4 speed vs 5 speed transmission

Discussion in 'Front-Engine Rear Drive Fiats' started by Familiare, Dec 21, 2019.

  1. Familiare

    Familiare Low Mileage

    Dear all,

    For my first post, I've got a couple of questions.

    I've bought a RHD 1970 124 Wagon which is surprisingly rust free. It is however mechanically very tired.

    At some point the standard 4 speed transmission had been run out of oil (leaking + difficult access to filler, I guess) and as a result, it needs rebuilding. I'm wondering whether I should just replace it with a later model 5 speed unit and therefore have a number of questions.

    Do the later Lada/Fiat 5 speed transmissions have the same bell housing bolt pattern - either from the transmission housing to the bell housing or from the bell housing to the rear of the crankcase?
    Are they longer necessitating surgery to the transmission tunnel for the shift lever and/or a shorter tailshaft?
    Can I still use the cable clutch or do I need to fit a hydraulic one?
    Are the 5 speed boxes better in terms of wear and tear etc.?

    At some point I'll also need to attend to the engine as it also needs a refresh. It is a 1438cc OHV unit. Should I replace it with a twincam engine - if I can find one and if it fits, that is?

    I guess in general I'm also seeking to find out just how interchangeable are parts between the various 124 and other models (eg 132).

    Kind regards,
  2. Familiare

    Familiare Low Mileage

    A couple of photos.

    The previous owner added a few 'enhancements' and labelled them all with Dymo tape ...

    Fiat 124 Wagon 6.jpg Fiat 124 Wagon 6.jpg Fiat 124 Wagon 7.jpg Fiat 124 Wagon 5.jpg Fiat 124 Wagon 6.jpg Fiat 124 Wagon 7.jpg Fiat 124 Wagon 5.jpg Fiat 124 Wagon 4.jpg
    Anandastar likes this.
  3. Dr.Jeff

    Dr.Jeff True Classic

    Sin City
    Welcome to the forum.
    I'll let others give you opinions about the engine and transmission. But I like the car a lot. Not too sure about the add-on forward set of mirrors though. And the labels are also a bit odd. Otherwise very cool. Please post more pics.
  4. flaviaman

    flaviaman Low Mileage

    Vernonia, Oregon
    I learned to drive on a 1438 wagon back when they were new, this brings back many fond memories.

    I do think you need a few more guages however!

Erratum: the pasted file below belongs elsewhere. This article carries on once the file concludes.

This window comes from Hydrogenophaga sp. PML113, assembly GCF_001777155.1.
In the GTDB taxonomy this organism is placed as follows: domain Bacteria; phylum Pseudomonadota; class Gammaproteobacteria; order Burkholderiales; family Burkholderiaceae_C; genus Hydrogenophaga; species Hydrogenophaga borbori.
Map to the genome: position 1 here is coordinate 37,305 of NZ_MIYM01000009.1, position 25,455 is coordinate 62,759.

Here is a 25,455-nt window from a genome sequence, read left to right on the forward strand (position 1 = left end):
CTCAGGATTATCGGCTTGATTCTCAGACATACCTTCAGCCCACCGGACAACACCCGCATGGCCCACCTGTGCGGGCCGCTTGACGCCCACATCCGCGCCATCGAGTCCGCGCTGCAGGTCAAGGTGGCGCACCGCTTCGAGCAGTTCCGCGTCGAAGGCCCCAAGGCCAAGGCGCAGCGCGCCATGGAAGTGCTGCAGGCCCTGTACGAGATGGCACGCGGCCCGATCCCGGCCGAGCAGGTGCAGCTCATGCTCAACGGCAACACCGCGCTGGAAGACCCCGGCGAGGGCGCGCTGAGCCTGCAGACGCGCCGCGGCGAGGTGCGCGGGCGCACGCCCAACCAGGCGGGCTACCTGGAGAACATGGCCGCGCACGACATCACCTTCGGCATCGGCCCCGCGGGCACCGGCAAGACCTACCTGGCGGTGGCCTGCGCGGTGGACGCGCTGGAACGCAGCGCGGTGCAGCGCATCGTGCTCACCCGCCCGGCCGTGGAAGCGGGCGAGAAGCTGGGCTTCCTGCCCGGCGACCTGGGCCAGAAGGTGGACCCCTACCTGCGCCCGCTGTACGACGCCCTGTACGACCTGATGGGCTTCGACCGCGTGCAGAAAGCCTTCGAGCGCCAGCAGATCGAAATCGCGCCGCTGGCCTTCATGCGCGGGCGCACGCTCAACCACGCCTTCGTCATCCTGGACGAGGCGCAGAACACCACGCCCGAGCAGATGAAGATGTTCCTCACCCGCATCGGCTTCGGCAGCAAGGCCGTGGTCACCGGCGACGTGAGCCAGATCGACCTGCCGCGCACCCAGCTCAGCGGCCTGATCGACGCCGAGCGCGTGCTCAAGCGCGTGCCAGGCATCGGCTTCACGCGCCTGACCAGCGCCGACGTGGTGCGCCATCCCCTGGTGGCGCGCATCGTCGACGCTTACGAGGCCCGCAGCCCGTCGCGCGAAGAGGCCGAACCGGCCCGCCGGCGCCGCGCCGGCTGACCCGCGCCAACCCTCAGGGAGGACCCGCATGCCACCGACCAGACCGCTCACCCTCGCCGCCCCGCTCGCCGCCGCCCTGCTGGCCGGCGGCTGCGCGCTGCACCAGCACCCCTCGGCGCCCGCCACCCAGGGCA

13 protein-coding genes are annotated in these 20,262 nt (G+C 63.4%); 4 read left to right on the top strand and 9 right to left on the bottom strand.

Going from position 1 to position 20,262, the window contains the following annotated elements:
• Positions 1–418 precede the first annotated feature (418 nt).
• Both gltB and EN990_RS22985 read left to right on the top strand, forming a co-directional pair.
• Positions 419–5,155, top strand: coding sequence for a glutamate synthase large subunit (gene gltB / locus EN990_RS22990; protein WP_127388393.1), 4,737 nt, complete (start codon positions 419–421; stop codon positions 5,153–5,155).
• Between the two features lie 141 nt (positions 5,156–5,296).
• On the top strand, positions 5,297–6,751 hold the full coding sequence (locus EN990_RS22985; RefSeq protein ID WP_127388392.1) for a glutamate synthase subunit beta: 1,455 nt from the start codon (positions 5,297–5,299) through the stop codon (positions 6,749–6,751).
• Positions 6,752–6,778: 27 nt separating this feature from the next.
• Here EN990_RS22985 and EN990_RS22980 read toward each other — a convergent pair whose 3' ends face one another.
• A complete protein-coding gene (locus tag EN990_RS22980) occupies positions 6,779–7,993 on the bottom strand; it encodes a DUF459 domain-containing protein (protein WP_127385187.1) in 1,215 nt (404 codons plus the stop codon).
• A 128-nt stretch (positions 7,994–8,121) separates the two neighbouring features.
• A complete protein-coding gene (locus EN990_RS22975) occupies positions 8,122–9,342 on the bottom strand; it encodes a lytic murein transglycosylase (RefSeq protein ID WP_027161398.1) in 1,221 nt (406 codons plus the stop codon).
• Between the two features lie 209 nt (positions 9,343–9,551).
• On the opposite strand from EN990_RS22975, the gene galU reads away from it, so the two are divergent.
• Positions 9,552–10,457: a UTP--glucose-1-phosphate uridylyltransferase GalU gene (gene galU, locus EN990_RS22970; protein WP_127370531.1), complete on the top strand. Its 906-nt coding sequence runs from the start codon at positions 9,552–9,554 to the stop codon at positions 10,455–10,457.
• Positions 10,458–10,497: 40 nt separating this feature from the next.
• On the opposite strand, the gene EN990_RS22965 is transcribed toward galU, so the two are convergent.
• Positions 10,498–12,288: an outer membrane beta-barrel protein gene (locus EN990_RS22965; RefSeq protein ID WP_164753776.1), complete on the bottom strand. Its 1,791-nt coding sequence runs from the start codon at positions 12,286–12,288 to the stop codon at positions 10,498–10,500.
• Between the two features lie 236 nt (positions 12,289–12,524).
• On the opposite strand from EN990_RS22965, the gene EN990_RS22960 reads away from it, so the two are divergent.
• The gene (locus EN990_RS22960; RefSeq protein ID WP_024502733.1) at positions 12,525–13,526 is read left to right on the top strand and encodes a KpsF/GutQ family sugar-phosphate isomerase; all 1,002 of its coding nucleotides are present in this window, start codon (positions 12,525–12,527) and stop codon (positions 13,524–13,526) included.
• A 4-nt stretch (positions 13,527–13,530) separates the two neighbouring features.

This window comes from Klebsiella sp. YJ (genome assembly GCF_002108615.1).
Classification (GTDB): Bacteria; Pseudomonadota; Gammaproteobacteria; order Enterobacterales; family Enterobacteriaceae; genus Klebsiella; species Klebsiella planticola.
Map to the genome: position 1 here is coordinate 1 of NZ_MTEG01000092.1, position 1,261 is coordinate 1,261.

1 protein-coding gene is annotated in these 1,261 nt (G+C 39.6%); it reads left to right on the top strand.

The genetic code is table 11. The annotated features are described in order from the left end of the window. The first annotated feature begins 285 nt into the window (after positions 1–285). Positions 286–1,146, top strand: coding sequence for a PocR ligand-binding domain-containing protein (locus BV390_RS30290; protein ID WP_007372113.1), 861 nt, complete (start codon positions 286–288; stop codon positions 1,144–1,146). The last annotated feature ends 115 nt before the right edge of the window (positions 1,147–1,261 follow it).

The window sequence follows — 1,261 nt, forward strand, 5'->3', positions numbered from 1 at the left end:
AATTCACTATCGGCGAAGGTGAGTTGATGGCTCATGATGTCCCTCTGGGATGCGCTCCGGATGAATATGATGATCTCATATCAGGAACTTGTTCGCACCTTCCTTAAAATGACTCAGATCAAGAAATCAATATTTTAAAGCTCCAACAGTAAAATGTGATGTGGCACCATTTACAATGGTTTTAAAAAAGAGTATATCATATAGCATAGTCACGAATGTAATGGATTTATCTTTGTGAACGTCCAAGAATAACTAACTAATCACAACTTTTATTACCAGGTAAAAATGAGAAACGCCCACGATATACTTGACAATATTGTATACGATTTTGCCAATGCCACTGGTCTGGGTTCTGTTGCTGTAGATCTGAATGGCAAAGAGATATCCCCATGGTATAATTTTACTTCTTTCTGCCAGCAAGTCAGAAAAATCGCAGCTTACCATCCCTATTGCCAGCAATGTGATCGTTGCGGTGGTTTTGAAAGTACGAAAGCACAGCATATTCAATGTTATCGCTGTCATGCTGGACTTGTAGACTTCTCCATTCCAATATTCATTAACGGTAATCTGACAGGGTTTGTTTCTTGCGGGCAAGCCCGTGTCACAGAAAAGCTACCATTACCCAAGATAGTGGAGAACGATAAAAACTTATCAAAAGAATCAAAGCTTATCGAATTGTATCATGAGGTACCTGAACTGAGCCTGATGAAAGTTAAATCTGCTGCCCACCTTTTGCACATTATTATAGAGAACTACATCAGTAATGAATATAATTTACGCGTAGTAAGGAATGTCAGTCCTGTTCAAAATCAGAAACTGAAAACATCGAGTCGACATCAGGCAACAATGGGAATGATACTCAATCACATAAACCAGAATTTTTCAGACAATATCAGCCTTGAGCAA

Merry Christmas
  5. Familiare

    Familiare Low Mileage


    I'm the second owner. The original owner bought the car new in Adelaide (South Australia) in 1970 and drove it for 30 years then 'donated' it to a local car museum for static display when he got too old to drive. He looked after it very well - regularly serviced, always garaged and never driven in bad weather. He was a musician and quite eccentric, hence the gauges and labels. I bought it from his estate a few months ago and had it transported to where I live, 2100km (1300 miles) away in Queensland.

    Because it has sat unused for years it needs recommissioning. Virtually every rubber seal, gasket and bush has deteriorated. The rear brakes have seized and oil had run out of the diff, the transmission and the steering box. The engine oil was also very old. Luckily, or not, the water had been deliberately drained years ago as well.

    I own a shed and it's been on my hoist for the last couple of months while I strip everything mechanical and rebuild the parts. The transmission may actually be OK.

    Once I sort the mechanical items I'll move to the interior - not much needs doing here, just new door seals etc.

    I'm going to leave all the accessories in situ - it gives the car a really nice quirkiness and speaks volumes of its history and original owner. The only things I've removed are the wing mirrors and the roof rack.

    I do have one other question - how do you remove the front springs? I have both an external coil spring compressor and an internal one. I can't get enough coils within the hooks for the internal one to work properly and was considering using it to compress the top of the spring against the lower pan. Is this a safe option? Other cars I've worked on either have springs amenable to external compression or removable lower spring pans. I need to strip the front suspension to replace the bushes and ball joints.